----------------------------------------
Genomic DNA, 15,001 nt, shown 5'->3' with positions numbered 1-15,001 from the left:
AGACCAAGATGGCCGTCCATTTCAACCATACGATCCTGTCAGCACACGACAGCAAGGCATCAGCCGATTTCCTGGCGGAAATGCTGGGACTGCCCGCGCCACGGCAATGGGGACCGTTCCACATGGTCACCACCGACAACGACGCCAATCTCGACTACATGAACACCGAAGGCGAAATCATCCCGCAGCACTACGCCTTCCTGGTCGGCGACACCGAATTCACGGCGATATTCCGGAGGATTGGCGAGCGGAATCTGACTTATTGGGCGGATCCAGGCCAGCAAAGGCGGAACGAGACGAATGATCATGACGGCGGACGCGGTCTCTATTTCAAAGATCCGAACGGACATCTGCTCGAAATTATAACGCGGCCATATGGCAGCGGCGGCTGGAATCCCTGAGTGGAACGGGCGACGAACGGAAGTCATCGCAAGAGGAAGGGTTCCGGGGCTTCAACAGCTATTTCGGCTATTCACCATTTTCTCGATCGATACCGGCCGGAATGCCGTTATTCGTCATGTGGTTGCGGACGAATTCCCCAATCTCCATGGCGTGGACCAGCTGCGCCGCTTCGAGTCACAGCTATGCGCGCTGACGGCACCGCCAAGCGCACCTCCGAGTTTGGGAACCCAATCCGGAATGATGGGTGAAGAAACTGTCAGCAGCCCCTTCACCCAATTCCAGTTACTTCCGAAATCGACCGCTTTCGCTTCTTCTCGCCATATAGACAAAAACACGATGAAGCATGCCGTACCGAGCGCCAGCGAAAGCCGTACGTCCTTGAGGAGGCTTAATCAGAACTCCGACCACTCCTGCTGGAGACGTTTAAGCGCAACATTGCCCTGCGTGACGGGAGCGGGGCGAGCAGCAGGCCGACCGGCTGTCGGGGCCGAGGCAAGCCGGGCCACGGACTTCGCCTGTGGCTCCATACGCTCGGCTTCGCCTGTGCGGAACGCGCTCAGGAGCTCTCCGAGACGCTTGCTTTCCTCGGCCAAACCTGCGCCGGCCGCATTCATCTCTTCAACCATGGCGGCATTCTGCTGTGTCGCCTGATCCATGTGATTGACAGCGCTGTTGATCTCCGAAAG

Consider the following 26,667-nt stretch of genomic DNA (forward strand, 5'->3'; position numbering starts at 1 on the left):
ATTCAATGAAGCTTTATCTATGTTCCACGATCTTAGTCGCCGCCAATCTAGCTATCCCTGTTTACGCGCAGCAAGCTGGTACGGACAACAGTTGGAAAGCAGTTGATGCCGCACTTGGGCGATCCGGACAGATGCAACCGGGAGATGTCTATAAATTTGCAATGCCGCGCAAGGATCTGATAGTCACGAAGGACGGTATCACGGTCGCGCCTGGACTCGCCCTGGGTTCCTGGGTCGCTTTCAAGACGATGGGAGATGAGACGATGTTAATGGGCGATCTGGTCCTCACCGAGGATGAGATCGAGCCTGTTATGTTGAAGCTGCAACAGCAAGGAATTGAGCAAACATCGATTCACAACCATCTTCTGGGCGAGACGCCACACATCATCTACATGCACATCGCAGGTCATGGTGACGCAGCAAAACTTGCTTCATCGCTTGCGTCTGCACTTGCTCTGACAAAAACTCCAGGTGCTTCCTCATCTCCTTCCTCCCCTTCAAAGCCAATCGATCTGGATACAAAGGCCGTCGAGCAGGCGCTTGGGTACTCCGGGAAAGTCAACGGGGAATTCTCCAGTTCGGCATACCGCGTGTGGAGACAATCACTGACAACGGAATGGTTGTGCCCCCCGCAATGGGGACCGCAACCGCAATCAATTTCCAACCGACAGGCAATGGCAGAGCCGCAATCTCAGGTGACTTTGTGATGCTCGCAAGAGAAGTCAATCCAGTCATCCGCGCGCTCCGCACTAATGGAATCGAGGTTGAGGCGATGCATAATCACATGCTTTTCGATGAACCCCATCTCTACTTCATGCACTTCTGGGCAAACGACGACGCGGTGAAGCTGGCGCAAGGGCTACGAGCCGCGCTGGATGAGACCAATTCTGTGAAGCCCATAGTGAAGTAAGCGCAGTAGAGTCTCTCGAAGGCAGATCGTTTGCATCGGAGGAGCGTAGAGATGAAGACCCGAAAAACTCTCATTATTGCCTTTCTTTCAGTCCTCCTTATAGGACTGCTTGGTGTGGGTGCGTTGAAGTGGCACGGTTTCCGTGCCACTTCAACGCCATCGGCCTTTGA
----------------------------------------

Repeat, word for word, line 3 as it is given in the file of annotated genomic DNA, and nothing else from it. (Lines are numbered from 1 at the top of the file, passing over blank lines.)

Consider the following 26,667-nt stretch of genomic DNA (forward strand, 5'->3'; position numbering starts at 1 on the left):